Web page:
“Defenses win championships” has been the motto adopted by numerous teams throughout sports that defines the winning attitude of a team. Ohio State is notorious for its own catch phrases to capture that final missing piece of motivation during its journey to a national title run.
In 2014, it was “The Chase.” 2015 was “The Grind.” This season OSU has lived off of “The Edge,” which is where average stops and elite begins, coach Urban Meyer said in August. To defend and limit an offense as potent as Clemson’s, OSU defense has to surpass that edge on Dec. 31 in the Playstation Fiesta Bowl.
OSU defense has already set a school record this season with seven interceptions returned for touchdowns. Co-defensive coordinator and associate head coach Greg Schiano implemented the “sideline return” play that has seized momentum-changing opportunities time and time again. Redshirt sophomore safety Malik Hooker has become one of the most dominant safeties in the country in his first season of significant playing time. He is responsible for three of the team’s seven pick-sixes this season, which is an individual school record.
But it’s not necessarily just Hooker. Sophomore linebacker Jerome Baker has arguably been the most improved player this season, considering he didn’t start at the beginning of the year. An injury to junior linebacker Dante Booker put Baker in the lineup. Redshirt sophomore Marshon Lattimore has also excelled in his first season starting at cornerback. Schiano said when talking about Hooker, Baker and Lattimore, you’re talking about three elite athletes at their positions.
Schiano and co-defensive coordinator and linebackers coach Luke Fickell have shared defensive play-calling duties this season that have led to the Silver Bullets being in the top 10 in the nation in several defensive categories, including third in total defense and scoring defense. The play of OSU’s secondary has been its saving grace at times this year. Hooker, Lattimore and company might have to be that safety blanket again up against a Clemson team that completes 27.9 passes and throws for 333 yards per game.
“I’ve never coached a secondary as talented as this, and I’ve been doing this for 30 years,” Schiano said. “We had some talented ones in Miami (Florida), but this, to me, is the best.”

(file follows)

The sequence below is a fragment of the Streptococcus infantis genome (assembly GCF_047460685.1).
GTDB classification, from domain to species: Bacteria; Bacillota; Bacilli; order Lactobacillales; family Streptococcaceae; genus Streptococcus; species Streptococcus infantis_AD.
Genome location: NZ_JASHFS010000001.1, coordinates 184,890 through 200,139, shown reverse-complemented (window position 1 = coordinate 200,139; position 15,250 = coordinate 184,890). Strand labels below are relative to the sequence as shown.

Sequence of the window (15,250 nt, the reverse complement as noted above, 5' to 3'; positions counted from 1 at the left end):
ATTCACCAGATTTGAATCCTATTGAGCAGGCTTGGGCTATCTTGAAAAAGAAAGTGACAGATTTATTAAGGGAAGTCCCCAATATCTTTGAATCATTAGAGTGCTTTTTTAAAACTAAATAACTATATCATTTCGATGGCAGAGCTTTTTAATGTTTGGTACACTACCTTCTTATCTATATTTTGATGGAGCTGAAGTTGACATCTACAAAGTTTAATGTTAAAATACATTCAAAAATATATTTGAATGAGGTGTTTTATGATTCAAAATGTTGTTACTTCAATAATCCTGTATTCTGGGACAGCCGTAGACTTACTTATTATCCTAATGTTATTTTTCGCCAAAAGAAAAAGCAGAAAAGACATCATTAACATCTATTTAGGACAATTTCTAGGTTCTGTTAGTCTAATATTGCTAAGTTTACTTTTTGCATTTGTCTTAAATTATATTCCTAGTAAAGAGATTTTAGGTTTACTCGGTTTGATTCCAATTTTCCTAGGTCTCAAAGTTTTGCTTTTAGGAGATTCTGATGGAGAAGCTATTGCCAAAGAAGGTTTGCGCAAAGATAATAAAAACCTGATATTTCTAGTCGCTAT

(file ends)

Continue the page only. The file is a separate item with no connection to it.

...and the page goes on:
It’s well known that Clemson junior quarterback Deshaun Watson is the keyholder to coach Dabo Swinney’s offense. Watson, a 2015 and 2016 Heisman finalist, is 30-2 as a starter when he finishes the game healthy. He has completed 67.6 percent of his passes for 3,914 yards with 37 passing touchdowns, which all rank in the top 10 in the country.
Watson is without question the leader of the offense, but having wide receivers like Artavis Scott, Mike Williams, tight end Jordan Leggett and running back Wayne Gallman make the Clemson offense that much more terrifyingly difficult to defend. Scott, currently sitting at 592 receiving yards, likely needs just one catch to join Williams, Leggett and Deon Cain as the fourth Tiger receiver with 600 yards or more.
To give some perspective on just how talented the Clemson receiving corps is, Clemson only had two receivers with at least 600 yards in 2011 when All-American quarterback Tajh Boyd had five NFL players — Sammy Watkins, DeAndre Hopkins, Dwayne Allen, Martavis Bryant and Jaron Brown — to throw to. Boyd accumulated over 3,800 passing yards in 2011 compared to Watson’s almost 4,000 yards this season.
“They have athletes all around the field,” Baker said. “Great athletes, great quarterback, great running back, great receivers. They definitely have athletes pretty much everywhere at every position.”
OSU allowed 226 yards against Oklahoma’s Baker Mayfield, the nation’s leading passers in quarterback rating. During that game, OSU also shut down the other Oklahoma Heisman finalist Dede Westbrook who racked up just 51 yards on five catches against the Buckeye defense.
Coach Meyer said his team wasn’t young anymore following the 42-24 victory at Oklahoma in September. He said his team was experienced. Schiano still believes his team is young, but thus far the defense has stood the test and he doesn’t have any reason to believe his playmakers won’t step up to the task at hand against the No. 2 Tigers.
“I just look at (the defense) as we have a chance to keep getting better,” Schiano said. “If you get better every day, hopefully at the end you’re playing for it all.”